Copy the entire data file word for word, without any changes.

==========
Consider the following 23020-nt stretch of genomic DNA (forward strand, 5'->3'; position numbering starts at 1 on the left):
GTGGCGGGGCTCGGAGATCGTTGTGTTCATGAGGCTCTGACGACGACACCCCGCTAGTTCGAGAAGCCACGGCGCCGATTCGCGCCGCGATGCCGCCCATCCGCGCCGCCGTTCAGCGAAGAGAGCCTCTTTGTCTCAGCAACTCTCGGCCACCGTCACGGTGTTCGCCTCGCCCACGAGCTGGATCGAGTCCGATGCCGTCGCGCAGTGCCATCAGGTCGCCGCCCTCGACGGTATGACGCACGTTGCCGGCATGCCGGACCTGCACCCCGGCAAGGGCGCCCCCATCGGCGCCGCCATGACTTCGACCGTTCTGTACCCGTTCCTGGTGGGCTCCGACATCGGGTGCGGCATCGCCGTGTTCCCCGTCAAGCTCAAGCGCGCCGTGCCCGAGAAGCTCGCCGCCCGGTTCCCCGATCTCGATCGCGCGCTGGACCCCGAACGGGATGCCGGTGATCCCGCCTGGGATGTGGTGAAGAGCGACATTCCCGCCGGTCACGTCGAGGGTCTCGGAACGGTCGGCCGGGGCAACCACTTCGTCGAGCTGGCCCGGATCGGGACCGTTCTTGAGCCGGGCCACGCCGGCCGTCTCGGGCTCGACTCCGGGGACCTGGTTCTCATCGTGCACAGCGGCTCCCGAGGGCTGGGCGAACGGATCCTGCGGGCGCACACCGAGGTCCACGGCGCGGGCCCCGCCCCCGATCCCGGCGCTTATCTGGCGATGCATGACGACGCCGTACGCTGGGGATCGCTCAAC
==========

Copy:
Consider the following 23020-nt stretch of genomic DNA (forward strand, 5'->3'; position numbering starts at 1 on the left):
GTGGCGGGGCTCGGAGATCGTTGTGTTCATGAGGCTCTGACGACGACACCCCGCTAGTTCGAGAAGCCACGGCGCCGATTCGCGCCGCGATGCCGCCCATCCGCGCCGCCGTTCAGCGAAGAGAGCCTCTTTGTCTCAGCAACTCTCGGCCACCGTCACGGTGTTCGCCTCGCCCACGAGCTGGATCGAGTCCGATGCCGTCGCGCAGTGCCATCAGGTCGCCGCCCTCGACGGTATGACGCACGTTGCCGGCATGCCGGACCTGCACCCCGGCAAGGGCGCCCCCATCGGCGCCGCCATGACTTCGACCGTTCTGTACCCGTTCCTGGTGGGCTCCGACATCGGGTGCGGCATCGCCGTGTTCCCCGTCAAGCTCAAGCGCGCCGTGCCCGAGAAGCTCGCCGCCCGGTTCCCCGATCTCGATCGCGCGCTGGACCCCGAACGGGATGCCGGTGATCCCGCCTGGGATGTGGTGAAGAGCGACATTCCCGCCGGTCACGTCGAGGGTCTCGGAACGGTCGGCCGGGGCAACCACTTCGTCGAGCTGGCCCGGATCGGGACCGTTCTTGAGCCGGGCCACGCCGGCCGTCTCGGGCTCGACTCCGGGGACCTGGTTCTCATCGTGCACAGCGGCTCCCGAGGGCTGGGCGAACGGATCCTGCGGGCGCACACCGAGGTCCACGGCGCGGGCCCCGCCCCCGATCCCGGCGCTTATCTGGCGATGCATGACGACGCCGTACGCTGGGGATCGCTCAAC